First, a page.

Now, with just eight teams left and an unfussy knockout format, it’s engagingly open. Australia’s defeat by Pakistan in their final group match not only ended a 12-year, 34-match unbeaten run, but also meant that every team had lost at least once. India and South Africa remain the strongest, best-balanced outfits, but the field has bunched.

All four quarter-finals are intriguing. First – today, in Mirpur – comes Pakistan–West Indies, which has the air of two teams vying for a losing semi-final slot. Chris Gayle, on his day, is the most destructive batsman in world cricket, but his day comes only occasionally. Darren Sammy’s team is the flimsiest of the eight, having qualified courtesy of wins against the weaklings.

Pakistan remain, as ever, an enigma, and could yet march through and win the whole thing. Shahid Afridi’s batting mostly misfires these days, but his haul of 17 wickets, the most by any bowler, has helped greatly. Pakistan are a good bits-and-pieces side, and ought to reach the semis.

There they would meet the winner of India–Australia. On paper – and how strange it is to write this – Australia are very much the underdogs. Their batting, even with Michael Hussey now back in the team, stutters more than Colin Firth. The pace attack, Brett Lee excepted, looks uncertain in the radar department. India, by contrast, have a tremendous top order, with Tendulkar seemingly destined to “do a Boycott” and reach a lifetime landmark – his 100th international 100 – on his home ground in the final.

Yuvraj Singh is having a good tournament, while Virat Kohli is a classy strokemaker. But there are doubts. The lower-order hitters, Mahendra Singh Dhoni and Yusuf Pathan, haven’t really sparked, the bowling is insipid at times, and that collapse from a position of huge strength against South Africa might come to be seen as telling.

The construction site that is the Australian team could yet grind out a win – or three – with Ricky Ponting hitting form one last time and the team coalescing around him. Tim Nielsen, the Australian coach, described Thursday’s Ahmedabad game as “a mini-grand final”. But it’s hard to see his team progressing, and an India–Pakistan semi looks likely. That would put Old Firm tensions into perspective: no one at Parkhead or Ibrox has access to nuclear weapons, after all.

The third quarter-final, New Zealand versus South Africa, will also be fascinating. The Proteas have the best attack (Dale Steyn, Morne Morkel and Imran Tahir, with Peterson proving to be a “finisher” with ball as well as bat), and have moved to overall-favourite status. Their batting is in no doubt: AB de Villiers, averaging 106, was born to play in the world cup, and he is supported by a strong cast. In 11 days’ time the “choker” tag could well have been seen off by sheer skill and strength.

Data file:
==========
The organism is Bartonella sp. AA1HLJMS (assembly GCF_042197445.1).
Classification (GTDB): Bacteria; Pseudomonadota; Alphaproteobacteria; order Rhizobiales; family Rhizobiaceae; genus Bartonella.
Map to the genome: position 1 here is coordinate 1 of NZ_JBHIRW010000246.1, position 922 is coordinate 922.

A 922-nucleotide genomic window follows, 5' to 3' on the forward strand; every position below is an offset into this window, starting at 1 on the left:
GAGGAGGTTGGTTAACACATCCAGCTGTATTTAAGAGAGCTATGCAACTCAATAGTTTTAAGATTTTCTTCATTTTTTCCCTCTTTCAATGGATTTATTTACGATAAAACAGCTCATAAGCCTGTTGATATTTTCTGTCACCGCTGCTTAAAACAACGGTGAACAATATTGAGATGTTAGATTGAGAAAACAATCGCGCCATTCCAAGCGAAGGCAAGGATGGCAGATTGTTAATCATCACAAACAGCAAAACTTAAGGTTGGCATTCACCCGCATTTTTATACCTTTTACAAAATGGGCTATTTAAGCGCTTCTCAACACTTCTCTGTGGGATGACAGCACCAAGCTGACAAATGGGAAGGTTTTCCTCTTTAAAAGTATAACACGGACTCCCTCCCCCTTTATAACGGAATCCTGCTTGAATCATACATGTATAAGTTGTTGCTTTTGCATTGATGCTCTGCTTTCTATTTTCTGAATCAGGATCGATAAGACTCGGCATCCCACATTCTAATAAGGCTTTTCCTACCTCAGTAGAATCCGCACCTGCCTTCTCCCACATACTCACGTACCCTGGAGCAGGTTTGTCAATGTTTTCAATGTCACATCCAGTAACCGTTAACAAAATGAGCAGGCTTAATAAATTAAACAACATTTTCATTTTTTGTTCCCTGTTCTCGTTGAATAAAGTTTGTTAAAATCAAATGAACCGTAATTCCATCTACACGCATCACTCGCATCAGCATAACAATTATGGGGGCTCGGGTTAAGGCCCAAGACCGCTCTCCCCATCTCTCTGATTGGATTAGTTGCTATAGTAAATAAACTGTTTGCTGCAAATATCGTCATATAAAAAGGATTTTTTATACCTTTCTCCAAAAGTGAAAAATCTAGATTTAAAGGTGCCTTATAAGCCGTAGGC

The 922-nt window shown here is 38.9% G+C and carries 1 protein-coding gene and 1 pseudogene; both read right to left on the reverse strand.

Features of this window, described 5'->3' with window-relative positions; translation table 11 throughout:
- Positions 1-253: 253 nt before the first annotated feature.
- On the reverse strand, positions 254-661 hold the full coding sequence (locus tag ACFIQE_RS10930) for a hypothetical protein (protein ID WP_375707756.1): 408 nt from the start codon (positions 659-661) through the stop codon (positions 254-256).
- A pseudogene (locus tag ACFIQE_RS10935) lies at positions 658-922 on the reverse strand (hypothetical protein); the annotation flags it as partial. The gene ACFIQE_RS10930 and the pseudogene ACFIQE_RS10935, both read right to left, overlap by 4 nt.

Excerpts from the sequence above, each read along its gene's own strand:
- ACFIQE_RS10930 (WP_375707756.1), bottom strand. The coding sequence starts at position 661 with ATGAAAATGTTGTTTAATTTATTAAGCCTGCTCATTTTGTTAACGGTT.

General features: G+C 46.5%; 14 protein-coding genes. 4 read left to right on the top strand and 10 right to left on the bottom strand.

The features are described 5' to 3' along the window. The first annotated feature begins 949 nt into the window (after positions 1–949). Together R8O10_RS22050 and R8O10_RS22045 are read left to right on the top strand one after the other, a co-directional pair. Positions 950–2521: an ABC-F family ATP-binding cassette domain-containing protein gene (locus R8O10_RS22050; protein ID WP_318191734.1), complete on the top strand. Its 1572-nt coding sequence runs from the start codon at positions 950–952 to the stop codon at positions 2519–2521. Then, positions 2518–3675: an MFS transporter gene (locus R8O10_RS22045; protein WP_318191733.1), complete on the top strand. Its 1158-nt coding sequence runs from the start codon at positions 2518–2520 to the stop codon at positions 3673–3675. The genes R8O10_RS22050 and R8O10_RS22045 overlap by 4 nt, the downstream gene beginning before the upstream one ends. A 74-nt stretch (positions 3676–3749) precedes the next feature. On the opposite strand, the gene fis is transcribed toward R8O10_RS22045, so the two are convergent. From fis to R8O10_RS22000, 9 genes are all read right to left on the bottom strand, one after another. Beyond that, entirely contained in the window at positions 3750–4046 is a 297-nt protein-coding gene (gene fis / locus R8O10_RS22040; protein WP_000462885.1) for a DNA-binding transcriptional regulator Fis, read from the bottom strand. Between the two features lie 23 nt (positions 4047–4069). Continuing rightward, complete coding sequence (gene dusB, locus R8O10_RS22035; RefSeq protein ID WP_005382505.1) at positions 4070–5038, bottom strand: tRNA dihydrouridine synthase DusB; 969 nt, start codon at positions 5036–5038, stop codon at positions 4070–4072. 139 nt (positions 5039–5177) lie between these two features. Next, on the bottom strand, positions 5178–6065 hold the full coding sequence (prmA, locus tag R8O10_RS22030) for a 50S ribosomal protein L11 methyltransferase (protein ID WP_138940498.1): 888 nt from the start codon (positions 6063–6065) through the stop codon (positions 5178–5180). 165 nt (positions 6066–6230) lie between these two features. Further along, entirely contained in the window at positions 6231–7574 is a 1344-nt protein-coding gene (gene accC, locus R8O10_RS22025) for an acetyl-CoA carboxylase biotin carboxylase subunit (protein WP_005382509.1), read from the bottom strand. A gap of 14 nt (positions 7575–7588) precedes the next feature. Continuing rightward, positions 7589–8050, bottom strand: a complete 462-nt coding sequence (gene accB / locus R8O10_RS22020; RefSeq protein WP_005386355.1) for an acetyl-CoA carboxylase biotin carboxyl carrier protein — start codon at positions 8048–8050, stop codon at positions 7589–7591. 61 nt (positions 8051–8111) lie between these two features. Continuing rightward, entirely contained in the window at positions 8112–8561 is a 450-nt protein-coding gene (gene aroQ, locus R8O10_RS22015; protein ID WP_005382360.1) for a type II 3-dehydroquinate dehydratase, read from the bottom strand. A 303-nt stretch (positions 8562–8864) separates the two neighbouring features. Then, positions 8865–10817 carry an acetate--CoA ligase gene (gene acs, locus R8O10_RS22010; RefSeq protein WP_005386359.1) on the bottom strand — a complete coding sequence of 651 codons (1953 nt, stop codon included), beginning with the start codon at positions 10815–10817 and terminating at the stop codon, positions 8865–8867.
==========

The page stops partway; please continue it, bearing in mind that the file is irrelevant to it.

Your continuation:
That said, New Zealand were dark horses at the start and are an even stronger outside bet now. Losses to Australia and Sri Lanka were offset by solid wins, and their extraordinary late-innings blitz against Pakistan was the undoubted Group A highlight (but probably said more about Afridi’s team than Daniel Vettori’s).

Then there is Sri Lanka–England. It’s to be played in Colombo, and home advantage could prove decisive. If Kumar Sangakkara wins the toss and helps his team rack up 320-plus, that should be enough. But England – the wayward and currently dropped James Anderson aside – have mostly been a handy bowling unit, with Tim Bresnan, James Tredwell and Graeme Swann performing well. Their having been joined by a bloke named Jade seems curious, however.

The batting has just been on the healthy side of curate’s egg status, with the ultra-consistent Jonathan Trott and the patchier-but-classier Strauss nos.2 and 3 behind Sangakkara in the tournament run-scorers list.

England, though, need to get their batting and bowling departments having good days together, not alternating like weather-house figures. Just as significant, however, might be their battle-hardened status after the run of tight games. Writing in the Guardian before the final group matches, former England coach Duncan Fletcher had this to say: “If they qualify England will be a dangerous team to come up against. They can take a lot of confidence from the fact that they are used to playing under the pressure of knowing that they will be knocked out if they lose. Other sides are going to have to readjust to that change of pace, which is a sharp switch to have to make when you have been playing soft games in the group stages. England have quite an advantage because of that.”

That seems a reasonable assessment. Although England might quietly regard pre-tournament expectations as having been met were they to lose in Colombo, just now they are in a remarkably strong psychological position. Whether they have it in them to push on and win the trophy for the first time remains to be seen.

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criccup1For some people it’s the FIFA world cup or the rugby equivalent. For others, poor souls, it’s the grand final of Strictly. But for many – and more in Scotland than tends to be acknowledged – the set-piece occasion to really set the anticipatory juices flowing is the cricket world cup. The tenth edition gets underway this Saturday (8:30am GMT) when two of the three co-hosts, Bangladesh and India, face each other over 50 overs in Mirpur.

Having said that, the past couple of tournaments (2003 in South Africa, 2007 in the West Indies) haven’t quite done the trick – due to a combination of no free-to-air live TV coverage, the bloatedness of the schedule compared with the lean days of yore, and the sustained period of Australian hegemony.

The TV problem is pretty much unavoidable these days: the stay-at-home cricketista’s choice is to pay the Murdoch shilling or settle for the nightly BBC highlights package. For live non-Sky coverage there is always the Cricinfo text feed (the modern version of Ceefax-watching), or trusty old TMS.

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As for the bulking-up, the 1975 and 1979 tournaments each involved just eight teams, 15 matches and 15 days. There was almost a festival air to proceedings – helped by the Caribbean-cavalier dominance of the period – and much of that has been lost with increased commercialism.

The 2011 version will be shorter (just) than the 51-match, 47-day drudgery of 2007, but the slow start remains a problem, especially at a time when – as Sharda Ugra notes in an excellent Cricinfo preview – the 50-over format is under threat from Twenty20.